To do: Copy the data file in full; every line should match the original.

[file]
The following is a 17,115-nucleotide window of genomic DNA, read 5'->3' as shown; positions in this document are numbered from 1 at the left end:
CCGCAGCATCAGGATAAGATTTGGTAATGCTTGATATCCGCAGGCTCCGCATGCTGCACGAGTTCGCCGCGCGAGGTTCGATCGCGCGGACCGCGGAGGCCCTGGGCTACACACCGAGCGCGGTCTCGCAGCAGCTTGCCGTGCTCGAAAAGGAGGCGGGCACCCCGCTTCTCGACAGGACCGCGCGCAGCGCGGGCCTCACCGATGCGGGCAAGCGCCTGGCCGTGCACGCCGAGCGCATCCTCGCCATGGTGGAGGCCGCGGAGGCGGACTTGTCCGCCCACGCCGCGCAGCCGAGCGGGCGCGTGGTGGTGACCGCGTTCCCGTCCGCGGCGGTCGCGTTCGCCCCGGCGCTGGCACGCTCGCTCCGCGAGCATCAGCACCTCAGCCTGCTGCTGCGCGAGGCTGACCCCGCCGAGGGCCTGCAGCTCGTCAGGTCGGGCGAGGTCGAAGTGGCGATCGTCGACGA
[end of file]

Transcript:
The following is a 17,115-nucleotide window of genomic DNA, read 5'->3' as shown; positions in this document are numbered from 1 at the left end:
CCGCAGCATCAGGATAAGATTTGGTAATGCTTGATATCCGCAGGCTCCGCATGCTGCACGAGTTCGCCGCGCGAGGTTCGATCGCGCGGACCGCGGAGGCCCTGGGCTACACACCGAGCGCGGTCTCGCAGCAGCTTGCCGTGCTCGAAAAGGAGGCGGGCACCCCGCTTCTCGACAGGACCGCGCGCAGCGCGGGCCTCACCGATGCGGGCAAGCGCCTGGCCGTGCACGCCGAGCGCATCCTCGCCATGGTGGAGGCCGCGGAGGCGGACTTGTCCGCCCACGCCGCGCAGCCGAGCGGGCGCGTGGTGGTGACCGCGTTCCCGTCCGCGGCGGTCGCGTTCGCCCCGGCGCTGGCACGCTCGCTCCGCGAGCATCAGCACCTCAGCCTGCTGCTGCGCGAGGCTGACCCCGCCGAGGGCCTGCAGCTCGTCAGGTCGGGCGAGGTCGAAGTGGCGATCGTCGACGA